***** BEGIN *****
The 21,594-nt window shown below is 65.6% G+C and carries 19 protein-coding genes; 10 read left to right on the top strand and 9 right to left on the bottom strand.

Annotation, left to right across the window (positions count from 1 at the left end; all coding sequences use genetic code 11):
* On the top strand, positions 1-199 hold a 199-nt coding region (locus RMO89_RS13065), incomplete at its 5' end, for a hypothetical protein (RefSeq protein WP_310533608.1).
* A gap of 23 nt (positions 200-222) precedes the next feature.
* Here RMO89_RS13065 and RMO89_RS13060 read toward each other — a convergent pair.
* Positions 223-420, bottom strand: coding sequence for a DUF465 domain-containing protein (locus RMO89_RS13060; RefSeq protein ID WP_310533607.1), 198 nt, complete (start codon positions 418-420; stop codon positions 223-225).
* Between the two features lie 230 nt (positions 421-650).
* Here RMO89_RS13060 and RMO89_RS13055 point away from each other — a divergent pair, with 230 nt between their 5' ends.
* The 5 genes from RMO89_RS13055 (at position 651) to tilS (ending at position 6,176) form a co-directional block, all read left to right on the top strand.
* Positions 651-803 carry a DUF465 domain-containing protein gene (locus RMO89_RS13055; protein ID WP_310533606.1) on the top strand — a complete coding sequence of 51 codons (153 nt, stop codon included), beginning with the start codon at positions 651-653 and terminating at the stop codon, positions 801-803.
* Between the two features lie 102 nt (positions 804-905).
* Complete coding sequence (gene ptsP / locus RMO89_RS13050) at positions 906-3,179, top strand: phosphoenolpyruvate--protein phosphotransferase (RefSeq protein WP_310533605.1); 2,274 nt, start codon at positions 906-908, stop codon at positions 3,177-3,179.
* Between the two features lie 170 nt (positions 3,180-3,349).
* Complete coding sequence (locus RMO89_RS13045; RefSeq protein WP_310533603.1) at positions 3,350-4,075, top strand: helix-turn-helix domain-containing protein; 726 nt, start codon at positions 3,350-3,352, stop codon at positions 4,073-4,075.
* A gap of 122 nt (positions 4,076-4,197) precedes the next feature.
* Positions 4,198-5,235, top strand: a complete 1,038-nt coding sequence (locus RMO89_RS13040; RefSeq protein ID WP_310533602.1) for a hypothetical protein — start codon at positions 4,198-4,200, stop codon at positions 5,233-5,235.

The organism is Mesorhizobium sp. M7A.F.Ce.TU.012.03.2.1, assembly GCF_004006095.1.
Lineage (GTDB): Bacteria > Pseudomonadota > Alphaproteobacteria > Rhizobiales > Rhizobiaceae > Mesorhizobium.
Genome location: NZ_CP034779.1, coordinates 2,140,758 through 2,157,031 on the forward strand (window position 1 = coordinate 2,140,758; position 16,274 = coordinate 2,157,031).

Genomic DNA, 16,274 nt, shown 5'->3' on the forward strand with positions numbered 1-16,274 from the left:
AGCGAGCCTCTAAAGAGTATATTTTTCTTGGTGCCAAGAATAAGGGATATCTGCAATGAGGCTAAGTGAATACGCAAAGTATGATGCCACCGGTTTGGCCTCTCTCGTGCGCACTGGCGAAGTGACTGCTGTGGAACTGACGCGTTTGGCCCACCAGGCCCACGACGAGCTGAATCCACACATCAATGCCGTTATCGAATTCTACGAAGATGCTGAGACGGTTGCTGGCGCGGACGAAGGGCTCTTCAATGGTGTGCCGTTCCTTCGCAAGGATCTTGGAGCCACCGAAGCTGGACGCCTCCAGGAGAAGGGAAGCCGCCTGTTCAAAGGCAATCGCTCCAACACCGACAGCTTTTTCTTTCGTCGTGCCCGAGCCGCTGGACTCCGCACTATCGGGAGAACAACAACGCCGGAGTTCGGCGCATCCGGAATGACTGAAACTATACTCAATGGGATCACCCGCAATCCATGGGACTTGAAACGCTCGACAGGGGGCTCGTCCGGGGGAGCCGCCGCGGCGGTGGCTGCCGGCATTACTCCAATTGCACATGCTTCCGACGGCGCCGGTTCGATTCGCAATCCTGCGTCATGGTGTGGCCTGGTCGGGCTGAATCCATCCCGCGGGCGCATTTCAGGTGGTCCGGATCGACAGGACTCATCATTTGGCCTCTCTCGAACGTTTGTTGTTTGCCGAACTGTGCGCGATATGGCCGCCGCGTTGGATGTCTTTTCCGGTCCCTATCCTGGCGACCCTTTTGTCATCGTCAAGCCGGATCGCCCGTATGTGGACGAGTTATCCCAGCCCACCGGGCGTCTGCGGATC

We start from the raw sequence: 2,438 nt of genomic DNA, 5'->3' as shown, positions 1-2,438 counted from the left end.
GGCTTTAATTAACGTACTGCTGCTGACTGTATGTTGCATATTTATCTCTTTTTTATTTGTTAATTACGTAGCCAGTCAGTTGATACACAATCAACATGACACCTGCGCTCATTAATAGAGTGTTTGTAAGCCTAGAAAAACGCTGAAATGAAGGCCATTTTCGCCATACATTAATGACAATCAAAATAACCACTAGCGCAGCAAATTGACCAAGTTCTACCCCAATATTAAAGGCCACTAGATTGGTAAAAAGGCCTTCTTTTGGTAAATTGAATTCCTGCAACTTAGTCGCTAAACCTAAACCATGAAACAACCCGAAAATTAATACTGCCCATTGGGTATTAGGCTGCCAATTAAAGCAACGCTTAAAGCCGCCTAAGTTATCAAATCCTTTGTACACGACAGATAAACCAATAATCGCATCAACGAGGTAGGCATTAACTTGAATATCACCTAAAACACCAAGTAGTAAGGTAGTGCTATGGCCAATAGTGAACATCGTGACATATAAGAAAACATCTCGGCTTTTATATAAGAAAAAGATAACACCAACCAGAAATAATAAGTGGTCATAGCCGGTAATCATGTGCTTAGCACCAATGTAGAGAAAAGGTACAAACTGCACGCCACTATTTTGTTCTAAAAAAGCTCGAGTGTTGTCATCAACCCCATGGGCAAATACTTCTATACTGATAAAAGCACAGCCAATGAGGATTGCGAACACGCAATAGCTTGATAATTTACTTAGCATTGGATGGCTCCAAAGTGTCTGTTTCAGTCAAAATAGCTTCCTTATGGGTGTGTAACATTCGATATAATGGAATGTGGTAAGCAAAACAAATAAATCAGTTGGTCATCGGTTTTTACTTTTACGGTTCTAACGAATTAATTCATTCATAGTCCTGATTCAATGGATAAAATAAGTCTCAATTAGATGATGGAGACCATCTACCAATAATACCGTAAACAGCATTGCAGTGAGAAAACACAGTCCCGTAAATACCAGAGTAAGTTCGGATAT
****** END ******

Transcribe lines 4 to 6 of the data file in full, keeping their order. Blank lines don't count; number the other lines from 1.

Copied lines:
* A gap of 23 nt (positions 200-222) precedes the next feature.
* Here RMO89_RS13065 and RMO89_RS13060 read toward each other — a convergent pair.
* Positions 223-420, bottom strand: coding sequence for a DUF465 domain-containing protein (locus RMO89_RS13060; RefSeq protein ID WP_310533607.1), 198 nt, complete (start codon positions 418-420; stop codon positions 223-225).